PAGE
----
It was 1975, the year Squeaky Fromme attempted to assassinate President Ford. It was a volatile year. Charlie Chaplin got knighted and the Watergate gang was convicted. In local news, a crime wave was hitting the grocery store a block from where I lived. A thief was lurking among Safeway’s aisles – dressed like a seven-year old girl. Sometimes in a Girl Scout uniform.
I prowled the aisles, shifty-eyed and indiscriminate in my larcenous hunger. Some days it was the candy near the checkout lanes, but other days, I’d be emboldened by the surplus gum packs down the aisles. I was a second grade shoplifter.
I didn’t take it for myself. I took it for my friends of the future. Friends who would gather about my locker clamoring “I want one, too!” I gained a reputation. I could hook you up. Sometimes it was Tic-Tacs, other days I got a line on some Bits O’ Honey. Kids talked to me, shot me secret smiles in the hallway. I had what they wanted and they provided what I wanted – the illusion of being liked.
The nobility of poverty is bullshit. As one of the shyest, poorest kids in my grade, my character was in need of self-esteem and cash. I didn’t get the whole “being enough on one’s own”. I was not a likable child. I was quiet, horribly self-conscious and somber. And then there was The Incident, which triggered my life/week in crime.
Spelling test day. October 1975. Substitute teacher – the mean one. The order was always to push our desks apart for tests. Second graders are well-known for their propensity towards plagiarism and skulduggery. We were scattered about the room and given strict instructions to not speak unless spoken to. If we wanted to be spoken to, we must raise our hands. Up to this point, I followed rules. The letter of the law had no spirit.
I’m a bit of a freaky speller, so I smugly finished the test within minutes. I would have savored my success, tapping my eraser on the desk to let the other students know what dunces they were, had it not been for the milk at lunch. I’d held out through recess. I’d held out through reading time. It was time. I raised my hand to go to the bathroom. The teacher wasn’t looking. I raised my hand a little higher, starting to shift in my seat. She kept her back to me. The rule was not to speak. I did not speak. I did, however, pee. And still, I remained silent.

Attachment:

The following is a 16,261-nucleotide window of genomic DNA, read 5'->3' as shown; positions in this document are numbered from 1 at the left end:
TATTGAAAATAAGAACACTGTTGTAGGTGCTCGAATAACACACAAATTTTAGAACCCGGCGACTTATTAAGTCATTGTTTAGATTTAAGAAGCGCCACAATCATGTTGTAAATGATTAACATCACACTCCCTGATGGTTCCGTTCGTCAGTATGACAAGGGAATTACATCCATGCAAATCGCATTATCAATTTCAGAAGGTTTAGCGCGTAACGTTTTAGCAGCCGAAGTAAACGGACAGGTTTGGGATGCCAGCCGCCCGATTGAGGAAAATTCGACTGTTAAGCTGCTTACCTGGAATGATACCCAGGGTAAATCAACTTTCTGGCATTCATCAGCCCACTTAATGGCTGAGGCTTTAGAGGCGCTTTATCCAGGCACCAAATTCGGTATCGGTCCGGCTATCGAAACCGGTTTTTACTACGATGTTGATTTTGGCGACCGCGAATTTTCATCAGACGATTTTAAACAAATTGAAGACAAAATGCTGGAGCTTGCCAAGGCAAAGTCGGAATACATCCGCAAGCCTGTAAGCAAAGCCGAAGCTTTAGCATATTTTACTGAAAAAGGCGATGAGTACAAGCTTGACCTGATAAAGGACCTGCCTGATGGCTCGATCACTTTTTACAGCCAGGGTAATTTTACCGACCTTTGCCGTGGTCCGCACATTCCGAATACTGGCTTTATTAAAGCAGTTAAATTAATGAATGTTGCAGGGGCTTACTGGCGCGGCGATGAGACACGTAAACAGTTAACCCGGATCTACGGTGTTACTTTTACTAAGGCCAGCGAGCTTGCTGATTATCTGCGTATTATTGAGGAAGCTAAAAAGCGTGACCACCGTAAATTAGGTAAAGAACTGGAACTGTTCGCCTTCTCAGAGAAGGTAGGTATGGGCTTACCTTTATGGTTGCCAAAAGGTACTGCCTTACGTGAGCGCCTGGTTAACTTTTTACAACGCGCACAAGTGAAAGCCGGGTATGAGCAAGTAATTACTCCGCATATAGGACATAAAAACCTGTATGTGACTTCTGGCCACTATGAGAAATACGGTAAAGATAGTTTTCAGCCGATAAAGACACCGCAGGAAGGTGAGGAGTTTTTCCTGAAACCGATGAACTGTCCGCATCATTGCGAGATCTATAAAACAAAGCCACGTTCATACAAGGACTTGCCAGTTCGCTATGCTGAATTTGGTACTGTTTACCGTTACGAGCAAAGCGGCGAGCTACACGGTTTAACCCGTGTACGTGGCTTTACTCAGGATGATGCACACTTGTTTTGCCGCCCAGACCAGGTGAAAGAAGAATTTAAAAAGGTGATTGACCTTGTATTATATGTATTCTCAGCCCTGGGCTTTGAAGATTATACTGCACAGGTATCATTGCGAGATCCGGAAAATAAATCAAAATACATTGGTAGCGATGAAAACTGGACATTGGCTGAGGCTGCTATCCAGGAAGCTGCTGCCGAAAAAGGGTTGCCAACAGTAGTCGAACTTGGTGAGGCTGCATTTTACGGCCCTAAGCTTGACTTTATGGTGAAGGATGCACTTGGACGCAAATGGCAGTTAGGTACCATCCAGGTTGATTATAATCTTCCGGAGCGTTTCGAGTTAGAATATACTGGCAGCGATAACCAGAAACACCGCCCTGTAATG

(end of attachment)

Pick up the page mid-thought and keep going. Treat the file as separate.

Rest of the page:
We pushed our desks back together. At seven, child development experts say that children have reached the Age of Reason, when intellectual capacities are more developed, as is the ability to lie. I reasoned that since I was no longer in the same locale, my secret would remain undiscovered, but I had not yet honed my lying skills.
“Who did this?” The teacher shot red angry beams from her eyes. Sparks snapped and crackled off her fingertips. Her hair stood on end and the vein in her neck throbbed. Well, I was seven. She looked scary. She pointed to the large yellow puddle in the middle of the floor.
I raised my hand slowly and her fiery glare zeroed in on me.
Oh – NOW you see my hand, lady?!
That was the day I turned towards the darkness. A day of singular humiliation. Until a week later, when Martin peed his pants and got sent to the nurse’s office, after which he wore what looked like girl’s bell bottoms all day long. But it was too late by then. I had ground to regain. I had gum to steal.
There should be a moral to this story. I didn’t get caught. I didn’t find a true friend who was uninterested in a sugar high. The store owner didn’t befriend my little bedraggled self. I got tired of being afraid. I wasn’t getting an adrenaline high from the steal, I was getting a rumbling, burbling stomach. Likely the Bit O’ Honey didn’t help (always test your own goods).
Getting tired of being afraid. It’s sometimes as simple and selfish as that. I got tired over the years of dealing with friends who I didn’t really trust. I got tired of worrying about whether or not people thought I was good or smart or kind or friendly enough. I got tired of living life as if it weren’t my own. It’s an amoral fable of the unrealized criminal. The payoff isn’t good enough to justify the anxiety.
Forty years later, I realize that I learned three very important life lessons in 1975.
- Real friends don’t need to be bribed at the cost of your personal integrity.
- Speak up on your own behalf. Some rules are just stupid.
- Go to the restroom whenever you get the chance.